Shortly after the first few patients with the virus were identified in December, the number of positive cases exponentially increased -- but now, so has our understanding of strategies to mitigate viral spread and therapies to treat patients.
The study, which was conducted by researchers in the United Kingdom and published in the journal Anaesthesia, offers a hopeful message to front-line workers actively taking care of critically ill patients. The authors systematically reviewed and performed a meta-analysis on all studies that looked at ICU deaths for adult patients around the world admitted with COVID-19. The death rate for these patients in May was about 40%, down from nearly 60% at the end of March.
Over the past seven months, scientists around the world have coordinated efforts to try to find a way to cure the disease. Our knowledge of how the virus spreads, latches onto its host and causes infection, has tremendously increased, and so too has our understanding of managing severe complications that often result in ICU admissions.
"I think we are much better off now," said Dr. Amesh Adalja, a senior scholar at the Johns Hopkins University Center for Health Security, who is board certified in critical care and infectious diseases. "We have a better understanding of the pathophysiology of disease, we have better tools to improve patient care and we are more knowledgeable about ventilator management in these patients."
Recently, studies looking at severely ill coronavirus patients have shown the potential importance of employing steroids and anti-viral agents in patients admitted to the ICU. But in addition to better treatment, other factors may have played a role in improving survival.
"We are diagnosing people earlier," said Dr. Adalja. Technological advancements in testing and heightened awareness to test any symptomatic person for coronavirus have led to earlier diagnosis and more prompt treatment.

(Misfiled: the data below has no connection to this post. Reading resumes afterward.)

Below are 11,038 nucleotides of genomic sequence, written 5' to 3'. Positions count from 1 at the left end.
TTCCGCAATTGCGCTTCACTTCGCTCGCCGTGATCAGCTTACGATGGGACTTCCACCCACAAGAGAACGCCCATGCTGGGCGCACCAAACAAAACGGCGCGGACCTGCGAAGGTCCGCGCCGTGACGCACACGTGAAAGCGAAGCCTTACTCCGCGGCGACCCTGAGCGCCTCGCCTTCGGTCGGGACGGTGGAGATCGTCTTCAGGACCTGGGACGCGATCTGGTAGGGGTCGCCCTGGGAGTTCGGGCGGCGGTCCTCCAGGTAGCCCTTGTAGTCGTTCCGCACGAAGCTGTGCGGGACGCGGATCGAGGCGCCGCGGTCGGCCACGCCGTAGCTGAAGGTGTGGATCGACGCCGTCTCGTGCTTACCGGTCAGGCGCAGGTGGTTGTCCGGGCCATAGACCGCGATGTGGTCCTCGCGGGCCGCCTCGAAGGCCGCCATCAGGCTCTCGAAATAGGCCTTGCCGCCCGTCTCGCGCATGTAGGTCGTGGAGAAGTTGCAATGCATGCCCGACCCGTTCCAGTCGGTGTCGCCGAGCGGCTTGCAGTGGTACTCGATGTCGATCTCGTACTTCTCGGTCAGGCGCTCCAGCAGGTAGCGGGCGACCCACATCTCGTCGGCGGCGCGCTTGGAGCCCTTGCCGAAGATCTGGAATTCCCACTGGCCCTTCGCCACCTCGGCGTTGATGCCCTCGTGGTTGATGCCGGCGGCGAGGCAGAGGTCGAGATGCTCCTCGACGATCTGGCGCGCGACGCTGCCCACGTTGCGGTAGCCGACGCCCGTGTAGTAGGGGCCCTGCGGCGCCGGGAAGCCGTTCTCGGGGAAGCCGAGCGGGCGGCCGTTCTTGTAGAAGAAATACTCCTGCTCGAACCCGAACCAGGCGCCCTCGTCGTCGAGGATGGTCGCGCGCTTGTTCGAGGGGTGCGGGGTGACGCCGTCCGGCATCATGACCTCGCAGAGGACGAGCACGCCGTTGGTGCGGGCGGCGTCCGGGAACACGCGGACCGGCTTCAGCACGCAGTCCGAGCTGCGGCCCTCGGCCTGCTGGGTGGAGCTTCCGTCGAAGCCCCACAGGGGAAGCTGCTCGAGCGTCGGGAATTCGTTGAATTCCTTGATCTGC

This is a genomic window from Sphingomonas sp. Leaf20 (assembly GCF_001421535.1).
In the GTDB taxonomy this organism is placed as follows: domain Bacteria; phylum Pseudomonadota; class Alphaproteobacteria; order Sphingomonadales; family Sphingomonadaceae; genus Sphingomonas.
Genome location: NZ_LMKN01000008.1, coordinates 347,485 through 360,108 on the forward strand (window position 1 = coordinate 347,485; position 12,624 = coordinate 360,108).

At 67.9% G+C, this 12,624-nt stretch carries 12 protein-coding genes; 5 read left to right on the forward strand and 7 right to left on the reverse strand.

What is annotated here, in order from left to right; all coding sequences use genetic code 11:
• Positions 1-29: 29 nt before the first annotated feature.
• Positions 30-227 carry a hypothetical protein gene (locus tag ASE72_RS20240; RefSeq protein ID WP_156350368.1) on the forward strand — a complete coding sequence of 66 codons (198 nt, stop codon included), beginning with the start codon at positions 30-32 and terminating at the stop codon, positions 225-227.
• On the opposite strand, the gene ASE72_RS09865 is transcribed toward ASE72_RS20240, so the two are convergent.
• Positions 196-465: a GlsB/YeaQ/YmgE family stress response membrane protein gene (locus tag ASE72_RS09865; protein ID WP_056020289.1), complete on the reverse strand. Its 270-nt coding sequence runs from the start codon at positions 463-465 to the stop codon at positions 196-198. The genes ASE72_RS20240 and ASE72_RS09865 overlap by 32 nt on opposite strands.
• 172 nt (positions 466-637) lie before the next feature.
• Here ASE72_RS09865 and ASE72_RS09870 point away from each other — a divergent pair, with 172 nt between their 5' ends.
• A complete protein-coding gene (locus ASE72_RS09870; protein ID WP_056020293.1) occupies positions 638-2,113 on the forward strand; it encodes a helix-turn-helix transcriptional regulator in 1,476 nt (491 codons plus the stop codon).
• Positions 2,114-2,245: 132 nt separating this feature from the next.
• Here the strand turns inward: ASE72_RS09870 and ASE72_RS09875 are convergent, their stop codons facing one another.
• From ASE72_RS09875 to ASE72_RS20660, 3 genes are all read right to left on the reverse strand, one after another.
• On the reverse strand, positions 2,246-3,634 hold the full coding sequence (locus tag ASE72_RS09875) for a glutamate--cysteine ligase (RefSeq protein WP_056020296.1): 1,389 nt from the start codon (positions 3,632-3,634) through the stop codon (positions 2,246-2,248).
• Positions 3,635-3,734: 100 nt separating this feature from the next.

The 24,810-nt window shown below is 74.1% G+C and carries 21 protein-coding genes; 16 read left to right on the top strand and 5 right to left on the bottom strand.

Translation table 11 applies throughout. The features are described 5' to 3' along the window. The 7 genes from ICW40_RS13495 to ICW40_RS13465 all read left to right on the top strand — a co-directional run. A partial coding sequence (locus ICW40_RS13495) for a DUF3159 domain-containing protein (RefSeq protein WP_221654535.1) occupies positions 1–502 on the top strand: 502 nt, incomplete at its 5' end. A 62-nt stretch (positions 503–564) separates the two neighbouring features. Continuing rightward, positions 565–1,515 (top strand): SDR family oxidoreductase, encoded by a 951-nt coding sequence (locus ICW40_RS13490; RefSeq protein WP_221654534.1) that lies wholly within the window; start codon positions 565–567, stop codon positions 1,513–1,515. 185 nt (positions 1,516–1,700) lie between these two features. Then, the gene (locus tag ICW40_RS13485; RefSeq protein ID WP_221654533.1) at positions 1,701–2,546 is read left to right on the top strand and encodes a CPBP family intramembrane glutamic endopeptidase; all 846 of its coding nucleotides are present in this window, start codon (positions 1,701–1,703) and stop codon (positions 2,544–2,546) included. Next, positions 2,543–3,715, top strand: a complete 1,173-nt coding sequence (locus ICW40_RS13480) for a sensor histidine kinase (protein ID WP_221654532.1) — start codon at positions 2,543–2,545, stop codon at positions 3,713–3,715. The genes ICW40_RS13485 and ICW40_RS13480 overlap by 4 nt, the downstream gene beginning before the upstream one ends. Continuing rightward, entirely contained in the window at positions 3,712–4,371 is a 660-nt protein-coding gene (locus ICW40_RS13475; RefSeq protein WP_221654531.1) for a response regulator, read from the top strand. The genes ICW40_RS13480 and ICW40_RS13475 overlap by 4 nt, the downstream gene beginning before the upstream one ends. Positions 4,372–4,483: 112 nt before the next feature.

And, although tools to test for the virus, recommended practices to prevent viral spread and strategies to limit large gatherings have differed between countries, the study found that there was no significant difference in ICU death rates across continents.
"The global sum of knowledge brought to bear on this problem is what has helped to reduce mortality," said to Dr. Pena.
Still, Dr. Pena warns that successful treatment must be "coupled with good public health measures." If not, then we will "erase any gains made over the last few months by simply overwhelming the ICUs that have just become better at treating COVID-19," he said.
This sentiment is echoed by Dr. Adalja, who cautions that the study should not "be taken to mean that the virus is less deadly, just that we are getting better."
And, this warning should not be taken lightly. Reports of ventilator shortages in major U.S. cities were largely a result of a higher percentage of the population being infected with the virus, leading to increased rates of hospitalization. Continuation of social distancing, hand washing and mask wearing are vital to decrease the spread.
"People are getting lower doses of viral inoculants" and "lower exposure" largely due to the strategies implemented to limit spread, Dr. Adalja said. If fewer people become critically ill with the virus due to such measures, then ICU death rates may further decline as more novel treatments continue to emerge.
"Things that were slipping through the cracks in the beginning" of the pandemic are no longer being missed, said Dr. Adalja. "We should expect to see this trend continue."
Shantum Misra, M.D., is a senior resident in internal medicine at Dartmouth-Hitchcock Medical Center and a contributor to the ABC News Medical Unit.